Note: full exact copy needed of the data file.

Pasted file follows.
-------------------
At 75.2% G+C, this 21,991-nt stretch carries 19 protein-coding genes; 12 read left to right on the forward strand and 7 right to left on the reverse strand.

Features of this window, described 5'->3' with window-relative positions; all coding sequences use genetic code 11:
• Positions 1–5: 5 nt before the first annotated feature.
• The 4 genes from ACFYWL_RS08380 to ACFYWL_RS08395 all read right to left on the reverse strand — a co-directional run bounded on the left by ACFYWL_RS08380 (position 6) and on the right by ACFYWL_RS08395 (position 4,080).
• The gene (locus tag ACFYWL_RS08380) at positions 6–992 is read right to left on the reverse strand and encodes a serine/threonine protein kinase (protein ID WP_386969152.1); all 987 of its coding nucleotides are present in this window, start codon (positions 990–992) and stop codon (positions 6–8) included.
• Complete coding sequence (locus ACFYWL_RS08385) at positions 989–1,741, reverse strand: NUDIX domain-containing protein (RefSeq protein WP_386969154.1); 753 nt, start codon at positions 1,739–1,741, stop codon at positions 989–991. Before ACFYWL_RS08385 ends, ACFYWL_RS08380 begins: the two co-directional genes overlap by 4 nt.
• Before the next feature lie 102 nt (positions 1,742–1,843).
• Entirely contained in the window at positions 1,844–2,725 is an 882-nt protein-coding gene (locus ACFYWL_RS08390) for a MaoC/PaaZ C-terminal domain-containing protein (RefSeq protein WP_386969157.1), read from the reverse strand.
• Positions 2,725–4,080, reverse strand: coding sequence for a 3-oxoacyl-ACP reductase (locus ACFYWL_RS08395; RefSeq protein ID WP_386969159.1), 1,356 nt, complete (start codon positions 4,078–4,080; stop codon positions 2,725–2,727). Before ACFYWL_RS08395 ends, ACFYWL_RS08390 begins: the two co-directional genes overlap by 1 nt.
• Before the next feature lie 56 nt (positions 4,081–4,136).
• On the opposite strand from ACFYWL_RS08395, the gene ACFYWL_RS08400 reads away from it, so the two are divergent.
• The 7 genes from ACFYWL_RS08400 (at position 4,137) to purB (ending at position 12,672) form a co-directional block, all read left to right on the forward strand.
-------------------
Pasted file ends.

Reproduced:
At 75.2% G+C, this 21,991-nt stretch carries 19 protein-coding genes; 12 read left to right on the forward strand and 7 right to left on the reverse strand.

Features of this window, described 5'->3' with window-relative positions; all coding sequences use genetic code 11:
• Positions 1–5: 5 nt before the first annotated feature.
• The 4 genes from ACFYWL_RS08380 to ACFYWL_RS08395 all read right to left on the reverse strand — a co-directional run bounded on the left by ACFYWL_RS08380 (position 6) and on the right by ACFYWL_RS08395 (position 4,080).
• The gene (locus tag ACFYWL_RS08380) at positions 6–992 is read right to left on the reverse strand and encodes a serine/threonine protein kinase (protein ID WP_386969152.1); all 987 of its coding nucleotides are present in this window, start codon (positions 990–992) and stop codon (positions 6–8) included.
• Complete coding sequence (locus ACFYWL_RS08385) at positions 989–1,741, reverse strand: NUDIX domain-containing protein (RefSeq protein WP_386969154.1); 753 nt, start codon at positions 1,739–1,741, stop codon at positions 989–991. Before ACFYWL_RS08385 ends, ACFYWL_RS08380 begins: the two co-directional genes overlap by 4 nt.
• Before the next feature lie 102 nt (positions 1,742–1,843).
• Entirely contained in the window at positions 1,844–2,725 is an 882-nt protein-coding gene (locus ACFYWL_RS08390) for a MaoC/PaaZ C-terminal domain-containing protein (RefSeq protein WP_386969157.1), read from the reverse strand.
• Positions 2,725–4,080, reverse strand: coding sequence for a 3-oxoacyl-ACP reductase (locus ACFYWL_RS08395; RefSeq protein ID WP_386969159.1), 1,356 nt, complete (start codon positions 4,078–4,080; stop codon positions 2,725–2,727). Before ACFYWL_RS08395 ends, ACFYWL_RS08390 begins: the two co-directional genes overlap by 1 nt.
• Before the next feature lie 56 nt (positions 4,081–4,136).
• On the opposite strand from ACFYWL_RS08395, the gene ACFYWL_RS08400 reads away from it, so the two are divergent.
• The 7 genes from ACFYWL_RS08400 (at position 4,137) to purB (ending at position 12,672) form a co-directional block, all read left to right on the forward strand.